Establishment of the Information Network Law Association Japan
Incorporators' Committee on the Establishment of
Information Network Law Association Japan
Usage of an information network system, including the Internet, is expanding rapidly in every aspect of our society. It has become the "information network society." Legal subjects in the society include: electronic transactions, electronic signature, information privacy, net crime, intellectual property of digital contents, management of e-mail, consumer protection on the net, etc. They have, inter alia, following characteristics.
- Global influence.
Transactions in the society often occur beyond territorial borders in the real world.
Parties to the transactions in the society are often anonymous.
- Automated transactions.
Transactions are often entered into indirectly by computer programs rather than directly by hands of human beings.
- Easy duplication.
Duplication of digital contents on the net is made very easily and rapidly.
- Easy censorship.
Individuals are subject to the censorship by the government easily.
- Cyber crime.
Since individuals have obtained larger power to transmit information, they may cause huge troubles through, for example, computer virus.
In the information network society containing these characteristics, the relationship between individuals and the government might change. Even the concept or nature of the government (or the nation) itself might change.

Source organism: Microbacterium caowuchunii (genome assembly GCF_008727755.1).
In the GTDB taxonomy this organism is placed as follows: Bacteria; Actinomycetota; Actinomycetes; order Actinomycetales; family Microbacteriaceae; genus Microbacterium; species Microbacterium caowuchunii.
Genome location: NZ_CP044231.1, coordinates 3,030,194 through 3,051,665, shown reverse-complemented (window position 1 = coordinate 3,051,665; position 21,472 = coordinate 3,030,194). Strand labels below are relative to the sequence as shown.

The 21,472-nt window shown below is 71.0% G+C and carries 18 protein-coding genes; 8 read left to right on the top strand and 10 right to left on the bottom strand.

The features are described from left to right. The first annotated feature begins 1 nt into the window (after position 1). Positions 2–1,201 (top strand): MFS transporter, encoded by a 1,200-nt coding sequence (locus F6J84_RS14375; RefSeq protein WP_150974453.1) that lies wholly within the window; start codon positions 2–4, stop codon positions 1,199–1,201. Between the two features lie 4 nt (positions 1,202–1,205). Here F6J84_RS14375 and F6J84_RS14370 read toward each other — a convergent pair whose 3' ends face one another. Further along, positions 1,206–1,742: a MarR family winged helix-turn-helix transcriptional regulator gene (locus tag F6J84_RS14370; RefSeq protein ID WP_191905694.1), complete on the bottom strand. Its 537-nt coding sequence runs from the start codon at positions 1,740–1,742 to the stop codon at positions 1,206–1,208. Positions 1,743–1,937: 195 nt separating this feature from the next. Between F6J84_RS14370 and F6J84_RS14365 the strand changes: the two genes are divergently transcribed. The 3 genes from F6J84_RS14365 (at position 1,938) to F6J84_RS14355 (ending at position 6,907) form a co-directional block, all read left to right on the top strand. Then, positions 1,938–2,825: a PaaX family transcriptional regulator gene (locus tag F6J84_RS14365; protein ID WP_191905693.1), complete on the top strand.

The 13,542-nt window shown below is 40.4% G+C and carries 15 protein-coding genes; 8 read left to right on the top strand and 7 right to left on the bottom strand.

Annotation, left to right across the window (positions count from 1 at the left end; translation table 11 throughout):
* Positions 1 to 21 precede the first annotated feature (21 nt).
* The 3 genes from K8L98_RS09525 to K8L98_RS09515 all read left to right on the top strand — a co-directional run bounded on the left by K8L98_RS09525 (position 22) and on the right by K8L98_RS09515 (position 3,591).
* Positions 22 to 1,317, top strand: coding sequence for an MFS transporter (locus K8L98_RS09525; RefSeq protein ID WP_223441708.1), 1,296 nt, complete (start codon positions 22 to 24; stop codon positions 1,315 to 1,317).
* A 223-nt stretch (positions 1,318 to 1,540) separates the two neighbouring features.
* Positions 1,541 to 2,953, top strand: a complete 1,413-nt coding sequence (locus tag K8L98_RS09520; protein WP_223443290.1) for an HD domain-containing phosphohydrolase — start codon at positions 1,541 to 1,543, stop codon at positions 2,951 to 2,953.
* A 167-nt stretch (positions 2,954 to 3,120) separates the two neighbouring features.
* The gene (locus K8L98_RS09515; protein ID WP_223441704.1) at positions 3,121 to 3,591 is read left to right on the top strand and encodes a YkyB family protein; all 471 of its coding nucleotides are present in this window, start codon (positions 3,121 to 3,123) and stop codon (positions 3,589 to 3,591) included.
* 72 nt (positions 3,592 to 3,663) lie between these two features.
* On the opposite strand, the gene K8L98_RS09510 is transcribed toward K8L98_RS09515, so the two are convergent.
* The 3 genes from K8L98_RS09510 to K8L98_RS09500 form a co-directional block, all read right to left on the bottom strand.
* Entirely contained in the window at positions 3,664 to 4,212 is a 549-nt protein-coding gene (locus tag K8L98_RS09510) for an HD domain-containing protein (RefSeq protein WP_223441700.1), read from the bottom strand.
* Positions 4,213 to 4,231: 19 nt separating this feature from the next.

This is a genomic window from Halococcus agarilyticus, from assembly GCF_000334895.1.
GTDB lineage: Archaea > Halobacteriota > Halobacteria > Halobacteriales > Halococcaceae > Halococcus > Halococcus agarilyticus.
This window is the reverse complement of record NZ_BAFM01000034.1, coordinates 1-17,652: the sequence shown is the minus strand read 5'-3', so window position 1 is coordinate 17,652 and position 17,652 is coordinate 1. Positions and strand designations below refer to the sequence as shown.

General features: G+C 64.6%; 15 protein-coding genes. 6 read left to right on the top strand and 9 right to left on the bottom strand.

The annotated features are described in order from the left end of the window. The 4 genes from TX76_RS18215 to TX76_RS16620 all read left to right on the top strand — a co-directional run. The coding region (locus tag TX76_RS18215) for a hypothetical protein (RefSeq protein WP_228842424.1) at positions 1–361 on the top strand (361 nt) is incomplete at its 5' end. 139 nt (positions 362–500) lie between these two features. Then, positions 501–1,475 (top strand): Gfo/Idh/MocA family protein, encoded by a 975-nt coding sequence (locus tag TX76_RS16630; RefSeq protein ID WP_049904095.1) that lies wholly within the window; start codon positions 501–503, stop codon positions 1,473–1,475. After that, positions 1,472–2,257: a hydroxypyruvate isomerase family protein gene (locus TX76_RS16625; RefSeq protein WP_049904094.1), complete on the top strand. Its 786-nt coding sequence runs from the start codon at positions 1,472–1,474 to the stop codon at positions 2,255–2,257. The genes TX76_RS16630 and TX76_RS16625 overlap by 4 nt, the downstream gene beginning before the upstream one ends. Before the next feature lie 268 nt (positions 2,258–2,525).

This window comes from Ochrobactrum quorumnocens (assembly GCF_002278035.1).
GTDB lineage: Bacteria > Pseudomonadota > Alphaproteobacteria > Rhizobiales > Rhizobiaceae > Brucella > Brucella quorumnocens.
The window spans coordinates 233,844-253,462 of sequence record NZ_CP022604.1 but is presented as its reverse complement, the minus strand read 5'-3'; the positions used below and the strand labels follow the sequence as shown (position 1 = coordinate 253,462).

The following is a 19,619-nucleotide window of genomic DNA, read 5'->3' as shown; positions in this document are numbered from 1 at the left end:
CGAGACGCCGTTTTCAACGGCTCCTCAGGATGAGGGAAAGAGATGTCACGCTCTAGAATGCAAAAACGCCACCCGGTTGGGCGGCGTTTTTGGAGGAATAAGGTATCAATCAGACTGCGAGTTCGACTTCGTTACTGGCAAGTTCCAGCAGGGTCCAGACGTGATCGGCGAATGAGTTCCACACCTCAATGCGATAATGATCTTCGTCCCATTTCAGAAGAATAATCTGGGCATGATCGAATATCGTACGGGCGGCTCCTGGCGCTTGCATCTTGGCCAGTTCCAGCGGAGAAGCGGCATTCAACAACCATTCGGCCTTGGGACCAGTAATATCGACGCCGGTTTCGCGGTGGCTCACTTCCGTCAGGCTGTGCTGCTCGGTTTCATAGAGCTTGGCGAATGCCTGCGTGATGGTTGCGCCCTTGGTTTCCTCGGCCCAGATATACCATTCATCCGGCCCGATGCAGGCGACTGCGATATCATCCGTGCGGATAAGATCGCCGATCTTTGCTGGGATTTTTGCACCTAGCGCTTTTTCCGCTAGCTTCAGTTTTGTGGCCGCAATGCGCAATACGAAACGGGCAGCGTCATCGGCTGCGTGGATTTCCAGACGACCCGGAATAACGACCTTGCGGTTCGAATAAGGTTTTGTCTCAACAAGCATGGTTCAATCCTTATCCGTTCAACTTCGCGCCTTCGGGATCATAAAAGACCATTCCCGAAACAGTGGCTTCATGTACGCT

To analyze and solve various problems occurred or to be occurred in the information network society we have determined to establish a new association, calling broadly people who are interested in those problems and who belong to various sectors such as academic institutions or universities, the government (legislative and executive branches), press, corporations and enterprises, and consumer groups.
The scope of our studies shall not be limited to interpretations of conventional laws. We will expand the scope to find desirable social systems and legislative policies in the information network society for its sound development. In addition, as the fundamental study for these our activities, we will make a research into a legal information system so that we can contribute to a sound information network society where legal information is open, accessible, and available to the people and all.
For the production of a better legal system it is necessary to disclose legal information and to share legislative know-hows. Under such an environment we need to conduct open discussions and propose constructive opinions. We wish through this Association to prepare some kind of supports for those who could contribute to the purposes and objects of this Association.
Professor Yasutaka Machimura
Incorporatorsf Committee on the Establishment of
the Information Network Law Association Japan